A transition I was looking forward to was working for a reputed corporate firm (I won’t mention the name). I was eagerly looking forward to it as the interview went well. However, even after three weeks, I didn’t hear from them. At that time, I was extremely disappointed in myself but now I have been able to turn my life around.
4S’s of Schlossberg transition framework and examples to understand each type of S
Schlossberg has mentioned that four major factors influence the ability of a human being to cope with a transition, the factors are: situation, self, support, and strategies and termed these four factors as 4S’s (Anderson, Goodman, & Schlossberg, 2011).
The factors that demonstrate a particular situation are the trigger, the timing, the duration, concurrent stress, control, degree of similarity with any previous transition, etc. For demonstration, I would be using similar examples.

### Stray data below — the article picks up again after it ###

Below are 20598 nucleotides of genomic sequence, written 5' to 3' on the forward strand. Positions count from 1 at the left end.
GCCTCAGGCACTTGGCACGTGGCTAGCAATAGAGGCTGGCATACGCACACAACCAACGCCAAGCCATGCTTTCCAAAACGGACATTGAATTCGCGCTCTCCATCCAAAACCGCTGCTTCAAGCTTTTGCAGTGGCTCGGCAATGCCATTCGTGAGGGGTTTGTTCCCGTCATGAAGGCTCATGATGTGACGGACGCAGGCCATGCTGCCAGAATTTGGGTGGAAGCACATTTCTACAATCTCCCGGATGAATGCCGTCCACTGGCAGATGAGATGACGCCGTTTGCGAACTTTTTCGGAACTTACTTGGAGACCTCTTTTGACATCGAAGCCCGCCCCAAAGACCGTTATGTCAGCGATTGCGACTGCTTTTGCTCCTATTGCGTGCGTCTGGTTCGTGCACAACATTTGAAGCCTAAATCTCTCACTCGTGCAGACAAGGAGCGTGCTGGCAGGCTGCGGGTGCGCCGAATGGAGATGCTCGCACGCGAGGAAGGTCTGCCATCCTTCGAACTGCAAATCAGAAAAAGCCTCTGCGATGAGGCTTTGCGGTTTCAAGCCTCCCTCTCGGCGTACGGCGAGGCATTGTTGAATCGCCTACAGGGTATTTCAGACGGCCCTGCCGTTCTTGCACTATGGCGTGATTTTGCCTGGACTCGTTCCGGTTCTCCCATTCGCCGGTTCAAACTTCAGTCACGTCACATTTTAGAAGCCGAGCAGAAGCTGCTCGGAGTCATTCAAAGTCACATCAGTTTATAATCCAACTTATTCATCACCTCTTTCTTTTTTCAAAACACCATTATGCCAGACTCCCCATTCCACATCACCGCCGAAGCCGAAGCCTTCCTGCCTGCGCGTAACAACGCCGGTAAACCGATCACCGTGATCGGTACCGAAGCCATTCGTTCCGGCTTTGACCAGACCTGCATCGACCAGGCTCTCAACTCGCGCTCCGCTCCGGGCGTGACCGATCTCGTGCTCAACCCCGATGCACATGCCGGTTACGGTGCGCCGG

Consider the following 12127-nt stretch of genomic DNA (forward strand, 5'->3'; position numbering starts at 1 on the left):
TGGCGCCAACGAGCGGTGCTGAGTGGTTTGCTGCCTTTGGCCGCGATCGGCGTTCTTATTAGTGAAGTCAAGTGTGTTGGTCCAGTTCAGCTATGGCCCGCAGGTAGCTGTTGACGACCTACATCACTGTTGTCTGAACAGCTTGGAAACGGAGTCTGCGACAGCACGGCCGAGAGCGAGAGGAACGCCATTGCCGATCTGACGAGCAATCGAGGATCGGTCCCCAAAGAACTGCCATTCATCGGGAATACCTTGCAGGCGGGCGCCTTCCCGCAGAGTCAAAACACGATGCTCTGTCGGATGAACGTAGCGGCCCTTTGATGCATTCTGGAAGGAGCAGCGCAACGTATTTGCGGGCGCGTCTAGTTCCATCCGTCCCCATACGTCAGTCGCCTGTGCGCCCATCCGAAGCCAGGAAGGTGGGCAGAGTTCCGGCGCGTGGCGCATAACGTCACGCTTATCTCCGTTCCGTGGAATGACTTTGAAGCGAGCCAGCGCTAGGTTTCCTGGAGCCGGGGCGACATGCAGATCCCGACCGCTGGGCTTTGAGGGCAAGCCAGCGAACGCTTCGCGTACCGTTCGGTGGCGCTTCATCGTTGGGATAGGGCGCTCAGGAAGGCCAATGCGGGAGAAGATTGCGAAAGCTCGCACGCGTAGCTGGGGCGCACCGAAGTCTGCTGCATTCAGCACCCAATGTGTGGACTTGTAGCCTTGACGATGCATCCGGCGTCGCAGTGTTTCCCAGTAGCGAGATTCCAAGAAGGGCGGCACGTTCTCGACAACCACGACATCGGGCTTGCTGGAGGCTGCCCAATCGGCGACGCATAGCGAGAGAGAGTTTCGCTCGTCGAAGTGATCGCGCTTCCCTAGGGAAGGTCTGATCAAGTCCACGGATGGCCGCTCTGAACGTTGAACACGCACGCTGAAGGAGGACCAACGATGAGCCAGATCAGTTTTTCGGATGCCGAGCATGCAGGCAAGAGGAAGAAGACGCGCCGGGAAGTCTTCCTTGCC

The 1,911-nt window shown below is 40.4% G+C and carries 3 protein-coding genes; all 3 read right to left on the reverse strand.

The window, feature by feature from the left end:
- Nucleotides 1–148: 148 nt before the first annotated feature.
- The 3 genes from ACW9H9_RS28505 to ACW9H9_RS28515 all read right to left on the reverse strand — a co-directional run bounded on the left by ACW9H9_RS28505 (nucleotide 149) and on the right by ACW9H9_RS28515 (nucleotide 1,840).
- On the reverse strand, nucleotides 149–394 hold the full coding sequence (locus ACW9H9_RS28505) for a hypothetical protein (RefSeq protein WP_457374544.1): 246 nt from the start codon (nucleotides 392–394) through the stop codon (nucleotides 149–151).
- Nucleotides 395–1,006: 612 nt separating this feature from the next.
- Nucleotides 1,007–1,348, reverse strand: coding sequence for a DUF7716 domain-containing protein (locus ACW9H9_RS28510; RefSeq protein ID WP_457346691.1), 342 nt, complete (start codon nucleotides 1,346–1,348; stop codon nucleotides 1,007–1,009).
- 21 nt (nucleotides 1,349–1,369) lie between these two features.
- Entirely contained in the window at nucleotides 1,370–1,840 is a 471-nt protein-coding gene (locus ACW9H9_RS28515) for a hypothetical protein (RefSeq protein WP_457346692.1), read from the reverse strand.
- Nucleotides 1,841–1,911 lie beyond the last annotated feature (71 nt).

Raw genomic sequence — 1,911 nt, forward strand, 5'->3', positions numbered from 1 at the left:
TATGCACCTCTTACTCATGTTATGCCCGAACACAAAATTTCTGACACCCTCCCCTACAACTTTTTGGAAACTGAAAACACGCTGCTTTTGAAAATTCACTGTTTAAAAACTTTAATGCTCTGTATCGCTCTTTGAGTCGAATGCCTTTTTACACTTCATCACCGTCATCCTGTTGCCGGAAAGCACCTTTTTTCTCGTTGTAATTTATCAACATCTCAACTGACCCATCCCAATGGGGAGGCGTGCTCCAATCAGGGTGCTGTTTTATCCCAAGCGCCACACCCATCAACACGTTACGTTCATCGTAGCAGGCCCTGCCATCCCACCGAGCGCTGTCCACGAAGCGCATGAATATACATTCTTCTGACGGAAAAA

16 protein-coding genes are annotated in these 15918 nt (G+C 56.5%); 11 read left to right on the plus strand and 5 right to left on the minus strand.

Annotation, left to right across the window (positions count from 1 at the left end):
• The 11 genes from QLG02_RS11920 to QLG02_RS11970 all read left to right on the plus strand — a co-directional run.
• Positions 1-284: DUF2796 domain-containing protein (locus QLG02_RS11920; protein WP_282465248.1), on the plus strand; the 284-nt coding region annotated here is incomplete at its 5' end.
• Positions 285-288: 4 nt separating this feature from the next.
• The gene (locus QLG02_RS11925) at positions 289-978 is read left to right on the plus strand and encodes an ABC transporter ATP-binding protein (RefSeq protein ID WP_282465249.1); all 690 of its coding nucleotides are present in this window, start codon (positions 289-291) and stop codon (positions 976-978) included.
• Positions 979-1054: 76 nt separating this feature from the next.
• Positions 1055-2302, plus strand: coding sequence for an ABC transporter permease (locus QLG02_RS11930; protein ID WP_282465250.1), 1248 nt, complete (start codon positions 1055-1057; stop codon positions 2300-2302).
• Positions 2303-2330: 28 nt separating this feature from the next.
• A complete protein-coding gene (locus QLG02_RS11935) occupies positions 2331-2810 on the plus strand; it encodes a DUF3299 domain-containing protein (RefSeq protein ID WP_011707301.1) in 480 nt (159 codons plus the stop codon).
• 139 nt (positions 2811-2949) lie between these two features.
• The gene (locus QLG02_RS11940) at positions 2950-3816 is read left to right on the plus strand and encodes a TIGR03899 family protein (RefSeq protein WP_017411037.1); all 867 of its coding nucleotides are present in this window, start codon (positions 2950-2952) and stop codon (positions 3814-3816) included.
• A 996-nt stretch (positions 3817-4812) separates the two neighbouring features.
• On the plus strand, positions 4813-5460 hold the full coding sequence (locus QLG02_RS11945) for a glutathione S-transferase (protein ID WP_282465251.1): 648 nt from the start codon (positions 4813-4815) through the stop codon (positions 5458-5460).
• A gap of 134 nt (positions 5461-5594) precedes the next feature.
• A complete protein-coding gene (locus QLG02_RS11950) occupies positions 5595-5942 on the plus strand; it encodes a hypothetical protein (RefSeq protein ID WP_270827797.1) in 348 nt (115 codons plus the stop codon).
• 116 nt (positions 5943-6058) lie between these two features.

The pandemic was an unprecedented situation. In terms of my social class, this transition can be termed as “off time”. Everything about this situation was uncontrollable except that staying at home can prevent me from getting infected. The situation back then was uncertain, hence, was difficult to understand the duration of the situation. In my lifetime, I have never been faced with such an incident, which has made it even more difficult for me to cope with it. There were multiple sources of stress in the situation and the worst part is no one could be blamed for the situation.
This category is highly influenced by the social support available to an individual. This may include an intimate support network, corporate support network, etc.